Consequently, the ark made the tabernacle the place from which God ruled his people. In fact, the specific focus of God’s ruling presence was sometimes spoken of as between the two gold cherubim, which stood at each end of the cover (Exod 25:17-22; cf. 2 Sam 6:2). Indeed, such was the theological link between the ark and the glory of God that when the ark was briefly captured by the Philistines during the time of Eli, it was remarked that “The glory has departed from Israel!” (1 Sam 4:21).

Apart from this brief excursion into Philistine territory, the ark dwelled in the tabernacle at Shiloh up until David’s time. He not only brought the ark to Jerusalem, but determined that he should build a temple for the Lord (2 Sam 6, 7:2). However, as the prophet Nathan revealed, it was not God’s purpose that David build the temple, but that his son should (2 Sam 7:5-16). Here is another important link forged in the unfolding ‘story of glory’—a link between God’s glory, God’s temple and the Son of David.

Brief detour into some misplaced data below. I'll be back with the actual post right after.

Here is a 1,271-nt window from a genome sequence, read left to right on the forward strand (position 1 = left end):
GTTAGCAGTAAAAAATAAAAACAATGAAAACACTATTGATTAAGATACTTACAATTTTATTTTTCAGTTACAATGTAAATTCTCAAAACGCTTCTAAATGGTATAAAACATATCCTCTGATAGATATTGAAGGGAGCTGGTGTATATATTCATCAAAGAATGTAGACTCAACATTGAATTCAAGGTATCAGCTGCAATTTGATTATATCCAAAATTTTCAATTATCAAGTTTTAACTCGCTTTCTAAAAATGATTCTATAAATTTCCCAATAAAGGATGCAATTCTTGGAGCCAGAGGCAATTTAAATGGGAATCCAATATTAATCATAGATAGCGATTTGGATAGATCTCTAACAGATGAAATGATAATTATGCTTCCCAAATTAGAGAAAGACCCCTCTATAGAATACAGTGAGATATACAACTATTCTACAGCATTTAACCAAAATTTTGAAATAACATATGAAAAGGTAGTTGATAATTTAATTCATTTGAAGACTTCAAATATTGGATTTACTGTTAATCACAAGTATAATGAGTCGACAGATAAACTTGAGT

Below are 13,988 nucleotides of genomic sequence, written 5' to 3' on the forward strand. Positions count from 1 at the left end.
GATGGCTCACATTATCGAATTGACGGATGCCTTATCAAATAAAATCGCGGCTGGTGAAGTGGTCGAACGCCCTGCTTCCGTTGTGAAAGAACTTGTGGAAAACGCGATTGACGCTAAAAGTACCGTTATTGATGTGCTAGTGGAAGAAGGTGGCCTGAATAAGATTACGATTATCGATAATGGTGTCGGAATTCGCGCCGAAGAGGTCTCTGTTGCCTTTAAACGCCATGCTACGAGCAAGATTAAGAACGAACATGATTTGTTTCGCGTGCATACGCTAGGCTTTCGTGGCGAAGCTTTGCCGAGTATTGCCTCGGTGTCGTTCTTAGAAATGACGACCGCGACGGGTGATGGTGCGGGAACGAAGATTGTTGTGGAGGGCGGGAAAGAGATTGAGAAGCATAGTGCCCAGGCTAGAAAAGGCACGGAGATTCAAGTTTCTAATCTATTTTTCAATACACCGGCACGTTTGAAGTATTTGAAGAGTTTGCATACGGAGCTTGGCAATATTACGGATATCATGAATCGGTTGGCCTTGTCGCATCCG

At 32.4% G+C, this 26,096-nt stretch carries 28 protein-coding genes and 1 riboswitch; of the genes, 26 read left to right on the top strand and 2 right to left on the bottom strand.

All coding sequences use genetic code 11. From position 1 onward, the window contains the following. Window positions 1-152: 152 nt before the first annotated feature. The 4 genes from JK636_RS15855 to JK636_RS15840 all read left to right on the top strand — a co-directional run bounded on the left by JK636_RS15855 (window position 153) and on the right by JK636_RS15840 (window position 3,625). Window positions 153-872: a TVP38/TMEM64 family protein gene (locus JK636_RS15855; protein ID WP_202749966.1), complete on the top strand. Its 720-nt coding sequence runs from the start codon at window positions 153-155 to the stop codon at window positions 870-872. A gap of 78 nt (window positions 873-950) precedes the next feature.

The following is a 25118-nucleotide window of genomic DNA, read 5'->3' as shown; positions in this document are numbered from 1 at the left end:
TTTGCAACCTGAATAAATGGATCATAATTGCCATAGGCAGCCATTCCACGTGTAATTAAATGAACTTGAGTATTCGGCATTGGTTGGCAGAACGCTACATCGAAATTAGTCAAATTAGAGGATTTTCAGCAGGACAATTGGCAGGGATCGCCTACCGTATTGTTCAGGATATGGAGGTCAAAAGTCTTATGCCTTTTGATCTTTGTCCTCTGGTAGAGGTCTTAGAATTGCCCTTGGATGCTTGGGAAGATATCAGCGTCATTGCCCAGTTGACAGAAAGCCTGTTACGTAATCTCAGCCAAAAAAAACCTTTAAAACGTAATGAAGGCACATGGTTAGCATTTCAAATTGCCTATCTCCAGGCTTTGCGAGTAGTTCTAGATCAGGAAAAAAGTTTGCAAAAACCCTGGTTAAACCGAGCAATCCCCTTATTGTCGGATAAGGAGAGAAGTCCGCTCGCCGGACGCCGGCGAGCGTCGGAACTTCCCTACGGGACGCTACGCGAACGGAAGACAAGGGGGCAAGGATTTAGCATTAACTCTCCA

3. The glory and the temple of God

a) The glory of Solomon’s temple

In the first instance, David’s son Solomon fulfils this role, building a temple of extraordinary beauty (1 Kings 5-7). 1 Kings 8 recounts what happened when the temple was completed and the ark brought into it: the cloud filled the house so that the priests could barely continue their work. Then, as part of his prayer of dedication, Solomon, says,